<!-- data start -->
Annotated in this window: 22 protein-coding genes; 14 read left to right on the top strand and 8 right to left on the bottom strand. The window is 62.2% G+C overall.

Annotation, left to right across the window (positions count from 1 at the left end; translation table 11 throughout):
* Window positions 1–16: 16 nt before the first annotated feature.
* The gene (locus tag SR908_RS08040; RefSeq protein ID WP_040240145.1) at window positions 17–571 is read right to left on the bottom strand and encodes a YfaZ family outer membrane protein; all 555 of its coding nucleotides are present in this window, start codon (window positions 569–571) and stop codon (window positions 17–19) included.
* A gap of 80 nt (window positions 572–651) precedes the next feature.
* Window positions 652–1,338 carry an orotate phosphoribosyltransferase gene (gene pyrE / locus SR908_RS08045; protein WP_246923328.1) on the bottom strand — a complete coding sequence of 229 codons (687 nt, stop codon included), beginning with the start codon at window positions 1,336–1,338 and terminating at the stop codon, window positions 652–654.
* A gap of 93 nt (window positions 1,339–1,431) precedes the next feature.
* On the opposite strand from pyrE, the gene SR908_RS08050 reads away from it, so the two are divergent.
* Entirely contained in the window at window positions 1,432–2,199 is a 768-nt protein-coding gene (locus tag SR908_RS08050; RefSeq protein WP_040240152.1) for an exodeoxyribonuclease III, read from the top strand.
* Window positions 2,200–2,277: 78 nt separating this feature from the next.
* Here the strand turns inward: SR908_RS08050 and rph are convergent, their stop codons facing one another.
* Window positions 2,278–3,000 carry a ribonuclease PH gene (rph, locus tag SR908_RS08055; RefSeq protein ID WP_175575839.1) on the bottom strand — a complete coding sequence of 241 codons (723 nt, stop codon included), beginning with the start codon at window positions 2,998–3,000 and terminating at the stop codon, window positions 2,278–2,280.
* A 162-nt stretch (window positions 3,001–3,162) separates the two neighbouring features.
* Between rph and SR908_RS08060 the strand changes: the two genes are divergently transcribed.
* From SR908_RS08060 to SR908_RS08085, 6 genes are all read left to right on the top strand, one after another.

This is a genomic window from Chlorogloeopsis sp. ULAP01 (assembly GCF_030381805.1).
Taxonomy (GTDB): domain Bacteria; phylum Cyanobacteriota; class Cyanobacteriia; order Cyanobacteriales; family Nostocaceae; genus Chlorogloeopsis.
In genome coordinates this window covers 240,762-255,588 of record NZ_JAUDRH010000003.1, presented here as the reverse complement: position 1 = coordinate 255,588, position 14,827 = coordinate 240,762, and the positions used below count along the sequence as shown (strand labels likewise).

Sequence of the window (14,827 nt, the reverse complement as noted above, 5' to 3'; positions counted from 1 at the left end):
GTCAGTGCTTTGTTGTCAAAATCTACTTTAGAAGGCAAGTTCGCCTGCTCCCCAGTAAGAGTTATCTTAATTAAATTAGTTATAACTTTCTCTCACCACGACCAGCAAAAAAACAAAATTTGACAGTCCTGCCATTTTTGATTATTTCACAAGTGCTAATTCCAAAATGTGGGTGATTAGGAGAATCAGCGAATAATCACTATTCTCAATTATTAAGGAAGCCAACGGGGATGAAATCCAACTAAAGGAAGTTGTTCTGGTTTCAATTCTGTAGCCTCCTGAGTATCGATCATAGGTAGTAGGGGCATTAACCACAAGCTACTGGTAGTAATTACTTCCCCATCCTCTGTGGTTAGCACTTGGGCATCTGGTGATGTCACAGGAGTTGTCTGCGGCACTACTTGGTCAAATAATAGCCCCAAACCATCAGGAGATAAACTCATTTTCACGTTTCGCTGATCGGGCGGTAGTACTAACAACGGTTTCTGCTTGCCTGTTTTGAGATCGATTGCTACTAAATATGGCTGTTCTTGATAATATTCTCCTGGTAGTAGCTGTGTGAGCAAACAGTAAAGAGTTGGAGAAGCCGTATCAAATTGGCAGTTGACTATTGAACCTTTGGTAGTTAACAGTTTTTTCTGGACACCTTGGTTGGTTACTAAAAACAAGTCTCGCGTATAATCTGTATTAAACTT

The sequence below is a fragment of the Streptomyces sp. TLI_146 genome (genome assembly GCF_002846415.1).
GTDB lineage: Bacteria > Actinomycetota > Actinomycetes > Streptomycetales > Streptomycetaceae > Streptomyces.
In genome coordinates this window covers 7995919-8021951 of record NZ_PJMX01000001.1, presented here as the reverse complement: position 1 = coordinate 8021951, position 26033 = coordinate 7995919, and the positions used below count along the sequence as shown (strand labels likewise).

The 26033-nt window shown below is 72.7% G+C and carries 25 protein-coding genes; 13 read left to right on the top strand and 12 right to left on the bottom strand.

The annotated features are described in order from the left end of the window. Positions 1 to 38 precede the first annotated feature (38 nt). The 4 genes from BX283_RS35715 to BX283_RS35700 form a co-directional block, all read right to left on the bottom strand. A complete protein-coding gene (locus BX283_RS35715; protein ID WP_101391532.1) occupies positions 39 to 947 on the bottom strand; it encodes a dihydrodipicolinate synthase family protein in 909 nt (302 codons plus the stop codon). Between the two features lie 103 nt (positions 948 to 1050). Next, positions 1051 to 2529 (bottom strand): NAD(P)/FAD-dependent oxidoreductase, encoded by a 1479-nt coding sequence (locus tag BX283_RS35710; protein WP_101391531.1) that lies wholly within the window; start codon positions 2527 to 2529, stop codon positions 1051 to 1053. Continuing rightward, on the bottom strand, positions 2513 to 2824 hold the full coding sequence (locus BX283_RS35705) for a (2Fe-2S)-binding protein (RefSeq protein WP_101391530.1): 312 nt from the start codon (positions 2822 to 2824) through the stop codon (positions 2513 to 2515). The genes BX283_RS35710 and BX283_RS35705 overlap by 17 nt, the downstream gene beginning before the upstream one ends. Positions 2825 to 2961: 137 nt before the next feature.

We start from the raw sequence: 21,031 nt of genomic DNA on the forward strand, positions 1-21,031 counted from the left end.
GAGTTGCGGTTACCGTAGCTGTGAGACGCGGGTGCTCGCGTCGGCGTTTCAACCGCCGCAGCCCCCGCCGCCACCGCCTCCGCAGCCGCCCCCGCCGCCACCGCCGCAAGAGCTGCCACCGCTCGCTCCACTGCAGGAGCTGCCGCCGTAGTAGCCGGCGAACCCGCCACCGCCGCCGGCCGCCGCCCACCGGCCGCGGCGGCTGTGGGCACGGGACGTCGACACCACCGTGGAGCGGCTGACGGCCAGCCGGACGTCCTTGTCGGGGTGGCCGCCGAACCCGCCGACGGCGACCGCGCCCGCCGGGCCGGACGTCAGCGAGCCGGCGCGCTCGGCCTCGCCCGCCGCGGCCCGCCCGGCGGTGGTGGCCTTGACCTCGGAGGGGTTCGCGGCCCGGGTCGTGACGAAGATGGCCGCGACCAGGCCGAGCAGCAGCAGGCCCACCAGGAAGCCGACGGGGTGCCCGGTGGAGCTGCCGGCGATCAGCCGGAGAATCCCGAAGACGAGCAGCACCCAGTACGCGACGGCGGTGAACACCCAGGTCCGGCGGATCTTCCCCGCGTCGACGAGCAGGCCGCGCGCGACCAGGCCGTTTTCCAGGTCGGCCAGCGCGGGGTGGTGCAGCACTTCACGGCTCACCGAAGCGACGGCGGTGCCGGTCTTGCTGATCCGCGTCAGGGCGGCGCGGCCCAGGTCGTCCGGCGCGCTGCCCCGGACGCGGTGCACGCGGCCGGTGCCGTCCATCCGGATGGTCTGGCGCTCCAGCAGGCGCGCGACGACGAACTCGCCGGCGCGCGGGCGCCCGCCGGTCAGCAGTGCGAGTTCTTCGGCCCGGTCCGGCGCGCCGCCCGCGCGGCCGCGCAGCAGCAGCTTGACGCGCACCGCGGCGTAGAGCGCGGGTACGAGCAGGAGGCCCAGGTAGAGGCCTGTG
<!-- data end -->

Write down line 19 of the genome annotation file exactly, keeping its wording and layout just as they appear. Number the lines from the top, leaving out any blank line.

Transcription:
Sequence of the window (14,827 nt, the reverse complement as noted above, 5' to 3'; positions counted from 1 at the left end):